The summer I was 16, I worked for the Mayor of my Village on Long Island and had a blast. I’ll never forget those funky colored outfits he’d wear to go golf on Wednesdays.

As I went onto college, I ran and was elected to floor rep and dorm president and was active in school government. I loved it. And later I helped run Perot’s NYC campaign and became Head of the Petition Drive to get him on the ballot in NY State. Eventually I ran the campaign in Queens and Staten Island.

But the most memorable was as a Precinct Captain and member of the Executive Committee in Florida during the 2000 election. What a wild ride to live that there.

Although I had many wonderful experiences during that election cycle, what stands out in my mind so vividly was the reporting and white board of Tim Russert that year. I was amazed at how he knew all the electoral votes within each state and I found myself working the numbers with him. It was heaven for me. It was thrilling and challenging and so amazing that it kept you hanging on for all the latest projections from Tim.

On Friday when I went online to see my email and there the headline said he had suddenly died, I was shocked as was most Americans who follow politics. I just stared at the computer screen and slumped in my seat.

I told a friend who said, “Tim Russert? Meet the Press Tim Russert?” To which I replied, “Yes, THE Tim Russert.” And everything within me just simply could not believe this.

I spent the majority of my weekend watching all the tributes on MSNBC Friday night and Saturday night and then today I taped Meet the Press. How could I not.

I guess because my love of politics coupled with my passion to help the bereaved, makes me somewhat more sensitive to these kinds of things.

I looked at the Lord’s picture which hangs in my home and said, “Exactly what were you thinking? Can’t we rewind this tape?”

From my perspective, and others are saying this as well, it was absolutely, postively NOT the right time for him to leave us. His work was not done here, in my eyes. He had so much more to tell us and educate us on the political process. And he had so much more to give humanity and his family and friends who deeply loved him.

So I ask you Lord, “Can’t we please rewind this tape? Can’t we at least finish out this incredible election cycle because nothing would have been more thrilling than to see him play with that white board scribbling down possibilities as we come close to election day?”

Yet from a bereavement perspective, I’m aware that death is never fair. It doesn’t come in the time factor we’d request. Because there really never would be a good time for someone so great to die, would there be. When exactly would the right time be.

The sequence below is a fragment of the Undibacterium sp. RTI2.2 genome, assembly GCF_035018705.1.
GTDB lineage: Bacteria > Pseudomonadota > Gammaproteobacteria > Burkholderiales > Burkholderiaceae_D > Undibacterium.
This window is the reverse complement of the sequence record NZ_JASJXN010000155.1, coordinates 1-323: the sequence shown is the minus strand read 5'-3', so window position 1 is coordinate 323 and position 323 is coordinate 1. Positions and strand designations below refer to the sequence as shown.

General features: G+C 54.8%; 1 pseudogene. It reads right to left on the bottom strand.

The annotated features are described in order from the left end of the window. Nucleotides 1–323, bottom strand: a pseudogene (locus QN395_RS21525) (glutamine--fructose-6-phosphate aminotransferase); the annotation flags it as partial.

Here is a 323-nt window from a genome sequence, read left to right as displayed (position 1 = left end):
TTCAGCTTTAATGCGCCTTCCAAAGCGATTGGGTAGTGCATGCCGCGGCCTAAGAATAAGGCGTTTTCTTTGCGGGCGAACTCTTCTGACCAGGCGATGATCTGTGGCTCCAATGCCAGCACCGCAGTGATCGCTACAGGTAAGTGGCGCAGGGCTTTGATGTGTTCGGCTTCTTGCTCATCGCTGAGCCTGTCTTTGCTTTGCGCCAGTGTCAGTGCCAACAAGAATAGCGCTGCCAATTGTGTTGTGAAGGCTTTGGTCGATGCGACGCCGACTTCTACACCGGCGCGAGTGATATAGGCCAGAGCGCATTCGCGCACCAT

If it were after the election, then we might enjoy his play-by-play, but his family wouldn’t see him and his beloved wife watch Luke marry.

If it were after the marriage, perhaps his family and friends wouldn’t see him as a grandfather sharing the joys of grandparenting.

But it turned out, God called him now…bad timing for us, but obviously the right timing for the Lord. That’s the sucky part. We don’t get to be in on the decision. And quite frankly, it never seems like good timing anyway you look at it.

So since the Lord can’t rewind the tape I wish he would, I must be content to wish his family and friends comfort in knowing that there were many of us, who never had the privilege of knowing this gentle giant, but saw through the television that he was indeed so genuine, so pure of heart, so committed to those around him, so funny, so real, so enthusiastic about what he did in life and from my perspective, he gave us a legacy of love that will never leave any of us.

Someone like Tim Russert lived his life to the fullest. I often say I want to live till I die. And it’s rare I find others who share that passion. Tim had that. He was a rare and treasured man to his family and friends and I, for one, will miss his smiling face and exuberant energy and laughter.

His passion to engage and educate Americans in the political process was simply divine.

So now God gets to have the firsthand play by play this election cycle, while He’s greeting Tim and saying, “Well done my good and faithful servant.”